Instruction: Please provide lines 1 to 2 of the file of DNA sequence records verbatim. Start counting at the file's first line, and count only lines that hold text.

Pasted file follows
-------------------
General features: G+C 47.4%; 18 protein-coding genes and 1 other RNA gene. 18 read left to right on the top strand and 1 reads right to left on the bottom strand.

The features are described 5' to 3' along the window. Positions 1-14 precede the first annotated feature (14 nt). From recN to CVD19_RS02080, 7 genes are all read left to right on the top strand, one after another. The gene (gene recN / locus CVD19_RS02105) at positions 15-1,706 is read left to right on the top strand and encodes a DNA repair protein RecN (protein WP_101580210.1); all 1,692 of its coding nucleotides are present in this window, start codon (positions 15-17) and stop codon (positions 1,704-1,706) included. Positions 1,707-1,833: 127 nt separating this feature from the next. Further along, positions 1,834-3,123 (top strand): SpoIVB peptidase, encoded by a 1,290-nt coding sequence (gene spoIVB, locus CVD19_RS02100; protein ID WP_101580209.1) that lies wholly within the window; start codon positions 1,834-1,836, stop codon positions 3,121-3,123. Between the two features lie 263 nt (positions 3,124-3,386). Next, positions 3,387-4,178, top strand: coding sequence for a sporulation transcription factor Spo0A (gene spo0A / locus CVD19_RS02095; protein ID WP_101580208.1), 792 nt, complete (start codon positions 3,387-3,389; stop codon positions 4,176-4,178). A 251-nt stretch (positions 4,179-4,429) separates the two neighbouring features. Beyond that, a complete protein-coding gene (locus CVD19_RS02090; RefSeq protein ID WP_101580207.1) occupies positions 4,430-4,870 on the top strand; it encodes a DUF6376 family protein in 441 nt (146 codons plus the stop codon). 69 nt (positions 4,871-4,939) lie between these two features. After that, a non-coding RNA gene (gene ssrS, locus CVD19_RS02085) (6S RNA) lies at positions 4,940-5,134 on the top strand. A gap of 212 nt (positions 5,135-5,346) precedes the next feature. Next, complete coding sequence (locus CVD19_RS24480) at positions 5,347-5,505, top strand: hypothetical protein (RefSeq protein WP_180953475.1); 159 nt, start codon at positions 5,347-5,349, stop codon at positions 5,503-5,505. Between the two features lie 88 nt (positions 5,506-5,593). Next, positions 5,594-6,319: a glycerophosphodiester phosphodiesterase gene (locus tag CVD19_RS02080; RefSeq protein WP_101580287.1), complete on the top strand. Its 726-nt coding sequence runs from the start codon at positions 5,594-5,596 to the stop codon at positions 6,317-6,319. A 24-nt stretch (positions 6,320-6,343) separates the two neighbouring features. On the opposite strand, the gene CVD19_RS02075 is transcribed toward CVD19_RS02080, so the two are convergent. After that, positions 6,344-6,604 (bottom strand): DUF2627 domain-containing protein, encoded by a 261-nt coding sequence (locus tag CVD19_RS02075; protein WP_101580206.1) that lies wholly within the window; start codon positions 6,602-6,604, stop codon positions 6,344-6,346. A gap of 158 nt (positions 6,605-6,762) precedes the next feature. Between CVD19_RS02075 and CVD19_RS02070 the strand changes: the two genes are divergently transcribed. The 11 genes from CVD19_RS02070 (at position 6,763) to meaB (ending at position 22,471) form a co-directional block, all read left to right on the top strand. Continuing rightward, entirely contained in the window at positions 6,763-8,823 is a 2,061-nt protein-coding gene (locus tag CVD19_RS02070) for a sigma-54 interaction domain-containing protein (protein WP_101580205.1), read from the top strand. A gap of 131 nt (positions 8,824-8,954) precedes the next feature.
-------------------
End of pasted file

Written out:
General features: G+C 47.4%; 18 protein-coding genes and 1 other RNA gene. 18 read left to right on the top strand and 1 reads right to left on the bottom strand.

The features are described 5' to 3' along the window. Positions 1-14 precede the first annotated feature (14 nt). From recN to CVD19_RS02080, 7 genes are all read left to right on the top strand, one after another. The gene (gene recN / locus CVD19_RS02105) at positions 15-1,706 is read left to right on the top strand and encodes a DNA repair protein RecN (protein WP_101580210.1); all 1,692 of its coding nucleotides are present in this window, start codon (positions 15-17) and stop codon (positions 1,704-1,706) included. Positions 1,707-1,833: 127 nt separating this feature from the next. Further along, positions 1,834-3,123 (top strand): SpoIVB peptidase, encoded by a 1,290-nt coding sequence (gene spoIVB, locus CVD19_RS02100; protein ID WP_101580209.1) that lies wholly within the window; start codon positions 1,834-1,836, stop codon positions 3,121-3,123. Between the two features lie 263 nt (positions 3,124-3,386). Next, positions 3,387-4,178, top strand: coding sequence for a sporulation transcription factor Spo0A (gene spo0A / locus CVD19_RS02095; protein ID WP_101580208.1), 792 nt, complete (start codon positions 3,387-3,389; stop codon positions 4,176-4,178). A 251-nt stretch (positions 4,179-4,429) separates the two neighbouring features. Beyond that, a complete protein-coding gene (locus CVD19_RS02090; RefSeq protein ID WP_101580207.1) occupies positions 4,430-4,870 on the top strand; it encodes a DUF6376 family protein in 441 nt (146 codons plus the stop codon). 69 nt (positions 4,871-4,939) lie between these two features. After that, a non-coding RNA gene (gene ssrS, locus CVD19_RS02085) (6S RNA) lies at positions 4,940-5,134 on the top strand. A gap of 212 nt (positions 5,135-5,346) precedes the next feature. Next, complete coding sequence (locus CVD19_RS24480) at positions 5,347-5,505, top strand: hypothetical protein (RefSeq protein WP_180953475.1); 159 nt, start codon at positions 5,347-5,349, stop codon at positions 5,503-5,505. Between the two features lie 88 nt (positions 5,506-5,593). Next, positions 5,594-6,319: a glycerophosphodiester phosphodiesterase gene (locus tag CVD19_RS02080; RefSeq protein WP_101580287.1), complete on the top strand. Its 726-nt coding sequence runs from the start codon at positions 5,594-5,596 to the stop codon at positions 6,317-6,319. A 24-nt stretch (positions 6,320-6,343) separates the two neighbouring features. On the opposite strand, the gene CVD19_RS02075 is transcribed toward CVD19_RS02080, so the two are convergent. After that, positions 6,344-6,604 (bottom strand): DUF2627 domain-containing protein, encoded by a 261-nt coding sequence (locus tag CVD19_RS02075; protein WP_101580206.1) that lies wholly within the window; start codon positions 6,602-6,604, stop codon positions 6,344-6,346. A gap of 158 nt (positions 6,605-6,762) precedes the next feature. Between CVD19_RS02075 and CVD19_RS02070 the strand changes: the two genes are divergently transcribed. The 11 genes from CVD19_RS02070 (at position 6,763) to meaB (ending at position 22,471) form a co-directional block, all read left to right on the top strand. Continuing rightward, entirely contained in the window at positions 6,763-8,823 is a 2,061-nt protein-coding gene (locus tag CVD19_RS02070) for a sigma-54 interaction domain-containing protein (protein WP_101580205.1), read from the top strand. A gap of 131 nt (positions 8,824-8,954) precedes the next feature.